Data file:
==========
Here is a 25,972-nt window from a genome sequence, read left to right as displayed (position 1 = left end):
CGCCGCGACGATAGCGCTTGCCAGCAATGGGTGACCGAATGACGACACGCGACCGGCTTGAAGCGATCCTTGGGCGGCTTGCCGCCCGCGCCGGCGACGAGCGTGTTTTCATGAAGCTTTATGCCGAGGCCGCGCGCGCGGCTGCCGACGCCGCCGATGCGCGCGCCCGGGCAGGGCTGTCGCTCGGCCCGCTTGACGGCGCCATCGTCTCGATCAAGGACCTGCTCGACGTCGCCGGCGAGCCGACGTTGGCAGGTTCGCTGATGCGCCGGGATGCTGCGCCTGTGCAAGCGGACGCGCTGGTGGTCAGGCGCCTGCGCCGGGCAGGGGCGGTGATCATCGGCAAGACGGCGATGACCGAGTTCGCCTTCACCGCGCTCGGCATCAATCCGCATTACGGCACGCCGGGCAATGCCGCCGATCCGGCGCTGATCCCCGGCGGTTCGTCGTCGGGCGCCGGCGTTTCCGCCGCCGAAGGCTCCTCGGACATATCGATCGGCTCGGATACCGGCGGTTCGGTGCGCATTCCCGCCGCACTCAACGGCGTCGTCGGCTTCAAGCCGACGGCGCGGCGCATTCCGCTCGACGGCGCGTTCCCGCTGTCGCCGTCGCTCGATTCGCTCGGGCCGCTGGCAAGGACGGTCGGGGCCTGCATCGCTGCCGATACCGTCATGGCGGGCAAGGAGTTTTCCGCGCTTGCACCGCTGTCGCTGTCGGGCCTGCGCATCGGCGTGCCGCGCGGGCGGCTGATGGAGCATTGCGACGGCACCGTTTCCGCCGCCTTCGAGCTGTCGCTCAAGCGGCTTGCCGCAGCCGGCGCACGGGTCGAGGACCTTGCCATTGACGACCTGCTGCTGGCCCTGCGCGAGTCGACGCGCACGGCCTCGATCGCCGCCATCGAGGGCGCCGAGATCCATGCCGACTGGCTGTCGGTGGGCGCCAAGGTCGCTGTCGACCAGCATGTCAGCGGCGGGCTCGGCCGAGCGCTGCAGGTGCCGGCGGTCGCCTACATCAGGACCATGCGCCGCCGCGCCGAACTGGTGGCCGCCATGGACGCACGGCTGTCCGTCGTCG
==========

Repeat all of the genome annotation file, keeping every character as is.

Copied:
Here is a 25,972-nt window from a genome sequence, read left to right as displayed (position 1 = left end):
CGCCGCGACGATAGCGCTTGCCAGCAATGGGTGACCGAATGACGACACGCGACCGGCTTGAAGCGATCCTTGGGCGGCTTGCCGCCCGCGCCGGCGACGAGCGTGTTTTCATGAAGCTTTATGCCGAGGCCGCGCGCGCGGCTGCCGACGCCGCCGATGCGCGCGCCCGGGCAGGGCTGTCGCTCGGCCCGCTTGACGGCGCCATCGTCTCGATCAAGGACCTGCTCGACGTCGCCGGCGAGCCGACGTTGGCAGGTTCGCTGATGCGCCGGGATGCTGCGCCTGTGCAAGCGGACGCGCTGGTGGTCAGGCGCCTGCGCCGGGCAGGGGCGGTGATCATCGGCAAGACGGCGATGACCGAGTTCGCCTTCACCGCGCTCGGCATCAATCCGCATTACGGCACGCCGGGCAATGCCGCCGATCCGGCGCTGATCCCCGGCGGTTCGTCGTCGGGCGCCGGCGTTTCCGCCGCCGAAGGCTCCTCGGACATATCGATCGGCTCGGATACCGGCGGTTCGGTGCGCATTCCCGCCGCACTCAACGGCGTCGTCGGCTTCAAGCCGACGGCGCGGCGCATTCCGCTCGACGGCGCGTTCCCGCTGTCGCCGTCGCTCGATTCGCTCGGGCCGCTGGCAAGGACGGTCGGGGCCTGCATCGCTGCCGATACCGTCATGGCGGGCAAGGAGTTTTCCGCGCTTGCACCGCTGTCGCTGTCGGGCCTGCGCATCGGCGTGCCGCGCGGGCGGCTGATGGAGCATTGCGACGGCACCGTTTCCGCCGCCTTCGAGCTGTCGCTCAAGCGGCTTGCCGCAGCCGGCGCACGGGTCGAGGACCTTGCCATTGACGACCTGCTGCTGGCCCTGCGCGAGTCGACGCGCACGGCCTCGATCGCCGCCATCGAGGGCGCCGAGATCCATGCCGACTGGCTGTCGGTGGGCGCCAAGGTCGCTGTCGACCAGCATGTCAGCGGCGGGCTCGGCCGAGCGCTGCAGGTGCCGGCGGTCGCCTACATCAGGACCATGCGCCGCCGCGCCGAACTGGTGGCCGCCATGGACGCACGGCTGTCCGTCGTCG